“Hey, Hospital Keepers! How can we get this beaver to eat her wood?”
Feeding animals is as much of an art as a science. We keepers enjoy getting to know the newest animals to the collection while they spend their designated quarantine time with us at the San Diego Zoo’s Jennings Center for Zoological Medicine. Some of these animals have been picky eaters, and some of these picky eaters have really taught us a lesson or two about food presentation. This past summer, a Canadian beaver came into quarantine. This cute, little, brown-haired female’s name was Justine. Get it? Justin Beiber. Justine Beaver. Ah, Zoo humor. Gotta love it!
Anyway, we’d always giggle about her creative name, but what didn’t make us happy was her appetite. Justine had settled in to her new digs for the mandatory 30-day quarantine period pretty quickly, swimming in her big pool, making a nest out of the wood and fresh browse we provided, and eating most of her pellets and produce. But we did notice that she wasn’t gnawing on her logs like she should.
You see, the majority of a beaver’s natural diet is wood. Our Horticulture Department worked very closely with our nutritionists to provide the appropriate species of wood and browse. We keepers would pick up the delivery, hose it off, and bring it to Miss Beaver, placing it ever-so-nicely in a pile in her room. The next morning we could see that even though she had disturbed the woodpile, she was just picking out the leafier sections to use as bedding and not actually eating much of the wood itself.
After some brainstorming, one of our amazing keepers came up with the idea to stand the pieces of wood on end, straight up like a tree. Metal loops were secured to the wall of her enclosure, and the pile was placed vertically. The numerous pieces made a miniature forest, and we all agreed that it looked pretty impressive. Well, it seems that Justine was impressed, too, because the next morning all the wood had been gnawed through. She had cut the forest down overnight, and each log had the characteristic hourglass cutouts we’ve all seen on TV. Success! Throughout the rest of her stay with us, Justine Beaver ate very well, leaving the hospital a tad heavier than when she arrived, which is fine with us.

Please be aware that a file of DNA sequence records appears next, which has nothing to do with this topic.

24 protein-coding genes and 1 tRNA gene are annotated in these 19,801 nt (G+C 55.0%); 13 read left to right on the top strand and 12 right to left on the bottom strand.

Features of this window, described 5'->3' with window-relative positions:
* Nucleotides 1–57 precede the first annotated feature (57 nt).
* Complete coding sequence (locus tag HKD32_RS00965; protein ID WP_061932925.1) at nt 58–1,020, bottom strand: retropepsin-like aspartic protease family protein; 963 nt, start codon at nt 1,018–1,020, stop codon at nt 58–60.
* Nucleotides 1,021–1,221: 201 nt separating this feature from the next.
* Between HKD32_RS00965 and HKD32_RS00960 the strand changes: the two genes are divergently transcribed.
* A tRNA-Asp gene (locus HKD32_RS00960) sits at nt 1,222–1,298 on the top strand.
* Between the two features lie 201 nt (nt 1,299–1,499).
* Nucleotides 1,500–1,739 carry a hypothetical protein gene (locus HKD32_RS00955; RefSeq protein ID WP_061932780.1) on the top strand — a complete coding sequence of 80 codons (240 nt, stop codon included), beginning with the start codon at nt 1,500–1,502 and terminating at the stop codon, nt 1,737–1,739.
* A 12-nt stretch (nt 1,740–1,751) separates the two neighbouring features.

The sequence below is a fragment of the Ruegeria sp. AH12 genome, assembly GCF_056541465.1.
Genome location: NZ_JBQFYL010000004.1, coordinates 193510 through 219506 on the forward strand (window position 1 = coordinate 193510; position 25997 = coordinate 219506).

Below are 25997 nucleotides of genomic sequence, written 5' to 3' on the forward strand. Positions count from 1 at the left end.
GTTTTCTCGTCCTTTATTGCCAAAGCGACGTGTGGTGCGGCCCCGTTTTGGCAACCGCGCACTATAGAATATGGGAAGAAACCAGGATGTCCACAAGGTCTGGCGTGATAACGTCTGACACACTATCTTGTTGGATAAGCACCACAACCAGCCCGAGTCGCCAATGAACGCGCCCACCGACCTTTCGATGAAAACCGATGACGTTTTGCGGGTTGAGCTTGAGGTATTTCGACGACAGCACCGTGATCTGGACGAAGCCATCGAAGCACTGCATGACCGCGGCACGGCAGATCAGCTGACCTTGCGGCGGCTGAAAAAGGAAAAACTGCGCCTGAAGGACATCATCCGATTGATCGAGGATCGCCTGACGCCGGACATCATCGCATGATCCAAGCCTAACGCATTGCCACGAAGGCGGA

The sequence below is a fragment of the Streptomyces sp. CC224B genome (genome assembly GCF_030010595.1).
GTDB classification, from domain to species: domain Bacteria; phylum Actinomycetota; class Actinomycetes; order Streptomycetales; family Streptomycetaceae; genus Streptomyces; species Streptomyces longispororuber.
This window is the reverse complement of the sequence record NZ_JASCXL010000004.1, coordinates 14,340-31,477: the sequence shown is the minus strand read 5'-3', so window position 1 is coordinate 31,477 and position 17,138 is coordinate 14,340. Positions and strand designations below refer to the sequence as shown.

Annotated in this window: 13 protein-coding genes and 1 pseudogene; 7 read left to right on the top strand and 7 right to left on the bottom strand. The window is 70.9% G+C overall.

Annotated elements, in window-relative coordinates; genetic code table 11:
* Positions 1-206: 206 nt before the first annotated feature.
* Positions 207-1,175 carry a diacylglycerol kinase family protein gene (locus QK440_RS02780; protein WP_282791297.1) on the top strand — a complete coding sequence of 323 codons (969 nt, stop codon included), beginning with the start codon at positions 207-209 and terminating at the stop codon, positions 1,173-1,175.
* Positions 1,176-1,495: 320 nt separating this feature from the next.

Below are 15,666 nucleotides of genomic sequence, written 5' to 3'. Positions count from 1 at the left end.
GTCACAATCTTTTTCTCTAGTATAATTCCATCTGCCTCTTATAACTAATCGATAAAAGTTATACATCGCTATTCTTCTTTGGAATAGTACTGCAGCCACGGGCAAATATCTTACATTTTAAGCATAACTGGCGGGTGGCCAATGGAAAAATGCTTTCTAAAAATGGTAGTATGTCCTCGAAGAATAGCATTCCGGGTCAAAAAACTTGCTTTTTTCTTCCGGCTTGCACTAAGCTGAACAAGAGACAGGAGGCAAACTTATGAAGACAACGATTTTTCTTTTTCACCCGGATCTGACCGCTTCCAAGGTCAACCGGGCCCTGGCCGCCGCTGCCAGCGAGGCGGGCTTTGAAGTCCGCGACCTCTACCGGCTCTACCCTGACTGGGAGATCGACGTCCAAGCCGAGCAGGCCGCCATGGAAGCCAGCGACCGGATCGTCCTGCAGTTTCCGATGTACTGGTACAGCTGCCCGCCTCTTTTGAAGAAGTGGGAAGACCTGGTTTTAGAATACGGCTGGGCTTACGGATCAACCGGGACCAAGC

Justine Beaver is now at the Zoo’s Wegeforth Bowl animal show area. She’s been spending the past few months developing the much-needed trust in her trainers in order to go out on stage to be part of the Camp Critters show. So far, Justine goes into her crate without fail, has a new enclosure complete with a natural rock pool and sunning deck, and has been exploring the various other areas within Wegeforth Bowl. The trick to her success seems to be to let her sleep in late and go for a swim before each training session. Then, trainers allow Justine to explore wherever they’ve taken her, and when she’s done, she rides in her crate back home to her brand-new digs! She’s captured everyone’s heart. A date for her show debut is not yet set, as it will be completely up to Justine! She’ll let everyone know when she’s ready and once we know, YOU will know!
Kirstin Clapham is a senior keeper at the San Diego Zoo. Read her previous post, Zoo Hospital: What Do You Weigh?